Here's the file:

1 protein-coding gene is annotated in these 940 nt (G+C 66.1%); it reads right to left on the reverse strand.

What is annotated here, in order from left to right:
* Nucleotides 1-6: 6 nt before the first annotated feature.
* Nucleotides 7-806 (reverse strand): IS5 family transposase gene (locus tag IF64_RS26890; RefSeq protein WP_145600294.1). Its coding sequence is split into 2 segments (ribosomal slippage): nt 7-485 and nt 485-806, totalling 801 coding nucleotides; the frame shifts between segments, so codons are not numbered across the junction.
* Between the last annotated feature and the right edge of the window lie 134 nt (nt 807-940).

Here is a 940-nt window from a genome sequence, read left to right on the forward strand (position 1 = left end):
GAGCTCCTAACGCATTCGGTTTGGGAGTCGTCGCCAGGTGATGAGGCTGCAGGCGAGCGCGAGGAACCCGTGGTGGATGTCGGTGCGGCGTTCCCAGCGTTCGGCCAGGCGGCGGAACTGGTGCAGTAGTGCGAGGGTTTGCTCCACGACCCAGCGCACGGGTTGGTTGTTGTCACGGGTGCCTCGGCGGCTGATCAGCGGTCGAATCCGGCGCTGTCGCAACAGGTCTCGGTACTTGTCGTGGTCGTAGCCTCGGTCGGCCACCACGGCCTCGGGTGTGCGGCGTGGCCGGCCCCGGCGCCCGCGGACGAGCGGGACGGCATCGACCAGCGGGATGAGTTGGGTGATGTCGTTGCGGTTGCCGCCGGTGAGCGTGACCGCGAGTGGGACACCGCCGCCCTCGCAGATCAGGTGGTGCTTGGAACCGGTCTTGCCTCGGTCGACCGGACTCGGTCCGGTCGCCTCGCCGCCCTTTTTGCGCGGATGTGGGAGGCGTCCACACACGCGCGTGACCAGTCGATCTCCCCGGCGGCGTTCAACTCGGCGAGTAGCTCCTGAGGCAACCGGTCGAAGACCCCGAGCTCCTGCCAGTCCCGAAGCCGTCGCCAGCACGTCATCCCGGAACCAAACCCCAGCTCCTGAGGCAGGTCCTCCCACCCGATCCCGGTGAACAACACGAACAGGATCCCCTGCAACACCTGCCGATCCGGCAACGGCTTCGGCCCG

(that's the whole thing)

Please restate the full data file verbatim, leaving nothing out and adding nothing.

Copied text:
1 protein-coding gene is annotated in these 940 nt (G+C 66.1%); it reads right to left on the reverse strand.

What is annotated here, in order from left to right:
* Nucleotides 1-6: 6 nt before the first annotated feature.
* Nucleotides 7-806 (reverse strand): IS5 family transposase gene (locus tag IF64_RS26890; RefSeq protein WP_145600294.1). Its coding sequence is split into 2 segments (ribosomal slippage): nt 7-485 and nt 485-806, totalling 801 coding nucleotides; the frame shifts between segments, so codons are not numbered across the junction.
* Between the last annotated feature and the right edge of the window lie 134 nt (nt 807-940).

Here is a 940-nt window from a genome sequence, read left to right on the forward strand (position 1 = left end):
GAGCTCCTAACGCATTCGGTTTGGGAGTCGTCGCCAGGTGATGAGGCTGCAGGCGAGCGCGAGGAACCCGTGGTGGATGTCGGTGCGGCGTTCCCAGCGTTCGGCCAGGCGGCGGAACTGGTGCAGTAGTGCGAGGGTTTGCTCCACGACCCAGCGCACGGGTTGGTTGTTGTCACGGGTGCCTCGGCGGCTGATCAGCGGTCGAATCCGGCGCTGTCGCAACAGGTCTCGGTACTTGTCGTGGTCGTAGCCTCGGTCGGCCACCACGGCCTCGGGTGTGCGGCGTGGCCGGCCCCGGCGCCCGCGGACGAGCGGGACGGCATCGACCAGCGGGATGAGTTGGGTGATGTCGTTGCGGTTGCCGCCGGTGAGCGTGACCGCGAGTGGGACACCGCCGCCCTCGCAGATCAGGTGGTGCTTGGAACCGGTCTTGCCTCGGTCGACCGGACTCGGTCCGGTCGCCTCGCCGCCCTTTTTGCGCGGATGTGGGAGGCGTCCACACACGCGCGTGACCAGTCGATCTCCCCGGCGGCGTTCAACTCGGCGAGTAGCTCCTGAGGCAACCGGTCGAAGACCCCGAGCTCCTGCCAGTCCCGAAGCCGTCGCCAGCACGTCATCCCGGAACCAAACCCCAGCTCCTGAGGCAGGTCCTCCCACCCGATCCCGGTGAACAACACGAACAGGATCCCCTGCAACACCTGCCGATCCGGCAACGGCTTCGGCCCG